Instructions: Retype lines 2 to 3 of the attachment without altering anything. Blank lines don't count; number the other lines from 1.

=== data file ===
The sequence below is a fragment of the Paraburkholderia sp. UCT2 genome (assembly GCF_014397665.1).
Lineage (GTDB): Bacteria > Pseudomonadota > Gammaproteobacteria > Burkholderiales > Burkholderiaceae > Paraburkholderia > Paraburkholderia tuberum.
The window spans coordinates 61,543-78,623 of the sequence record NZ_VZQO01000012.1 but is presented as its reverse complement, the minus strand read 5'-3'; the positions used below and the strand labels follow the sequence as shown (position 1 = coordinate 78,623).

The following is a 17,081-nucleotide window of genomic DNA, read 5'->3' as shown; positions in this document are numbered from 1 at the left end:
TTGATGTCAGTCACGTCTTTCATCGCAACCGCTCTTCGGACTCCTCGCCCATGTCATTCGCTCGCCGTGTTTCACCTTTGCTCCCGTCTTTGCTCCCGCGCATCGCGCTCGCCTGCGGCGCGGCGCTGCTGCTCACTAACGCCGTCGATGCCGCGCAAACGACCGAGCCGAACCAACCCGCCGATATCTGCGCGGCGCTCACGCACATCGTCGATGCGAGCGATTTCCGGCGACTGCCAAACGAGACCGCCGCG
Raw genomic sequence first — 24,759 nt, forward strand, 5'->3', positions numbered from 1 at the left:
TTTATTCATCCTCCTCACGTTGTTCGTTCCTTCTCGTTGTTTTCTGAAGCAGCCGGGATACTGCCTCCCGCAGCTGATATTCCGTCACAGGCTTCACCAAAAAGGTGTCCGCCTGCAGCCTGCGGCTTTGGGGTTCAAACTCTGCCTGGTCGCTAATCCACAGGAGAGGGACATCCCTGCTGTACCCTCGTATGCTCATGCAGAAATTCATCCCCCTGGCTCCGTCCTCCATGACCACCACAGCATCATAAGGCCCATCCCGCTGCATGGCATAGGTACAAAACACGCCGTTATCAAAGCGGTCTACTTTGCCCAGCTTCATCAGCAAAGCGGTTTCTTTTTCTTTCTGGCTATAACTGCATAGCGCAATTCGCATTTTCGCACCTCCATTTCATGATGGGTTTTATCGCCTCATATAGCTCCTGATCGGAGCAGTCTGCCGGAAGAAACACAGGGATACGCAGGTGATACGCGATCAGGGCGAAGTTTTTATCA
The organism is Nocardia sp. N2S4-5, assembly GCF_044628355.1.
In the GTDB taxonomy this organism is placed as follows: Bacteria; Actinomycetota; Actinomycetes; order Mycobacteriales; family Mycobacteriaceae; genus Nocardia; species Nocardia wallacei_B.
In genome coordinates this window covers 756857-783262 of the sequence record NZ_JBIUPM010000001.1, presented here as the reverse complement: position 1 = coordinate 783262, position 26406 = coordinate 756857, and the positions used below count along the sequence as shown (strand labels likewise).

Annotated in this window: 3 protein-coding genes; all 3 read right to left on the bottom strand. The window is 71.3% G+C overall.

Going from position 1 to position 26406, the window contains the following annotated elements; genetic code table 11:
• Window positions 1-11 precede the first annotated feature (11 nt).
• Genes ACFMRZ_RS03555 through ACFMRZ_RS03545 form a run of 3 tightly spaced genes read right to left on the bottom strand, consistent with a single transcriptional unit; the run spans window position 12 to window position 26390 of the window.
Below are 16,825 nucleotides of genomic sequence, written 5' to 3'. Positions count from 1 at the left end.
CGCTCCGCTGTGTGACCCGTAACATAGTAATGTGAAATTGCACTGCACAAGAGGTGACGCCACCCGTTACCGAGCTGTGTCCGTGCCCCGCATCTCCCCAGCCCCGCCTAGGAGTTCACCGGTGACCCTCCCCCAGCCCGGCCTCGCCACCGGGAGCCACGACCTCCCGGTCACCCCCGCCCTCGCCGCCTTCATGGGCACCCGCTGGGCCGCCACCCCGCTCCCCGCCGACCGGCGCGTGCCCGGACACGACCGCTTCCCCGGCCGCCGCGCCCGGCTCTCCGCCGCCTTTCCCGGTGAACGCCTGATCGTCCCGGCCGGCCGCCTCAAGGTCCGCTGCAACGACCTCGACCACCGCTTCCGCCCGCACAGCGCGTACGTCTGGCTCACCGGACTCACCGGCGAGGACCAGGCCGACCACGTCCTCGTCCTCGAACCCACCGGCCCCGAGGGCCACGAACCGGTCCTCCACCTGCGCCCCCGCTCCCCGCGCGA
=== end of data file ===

Lineage (GTDB): Bacteria > Pseudomonadota > Gammaproteobacteria > Burkholderiales > Burkholderiaceae > Paraburkholderia > Paraburkholderia tuberum.
The window spans coordinates 61,543-78,623 of the sequence record NZ_VZQO01000012.1 but is presented as its reverse complement, the minus strand read 5'-3'; the positions used below and the strand labels follow the sequence as shown (position 1 = coordinate 78,623).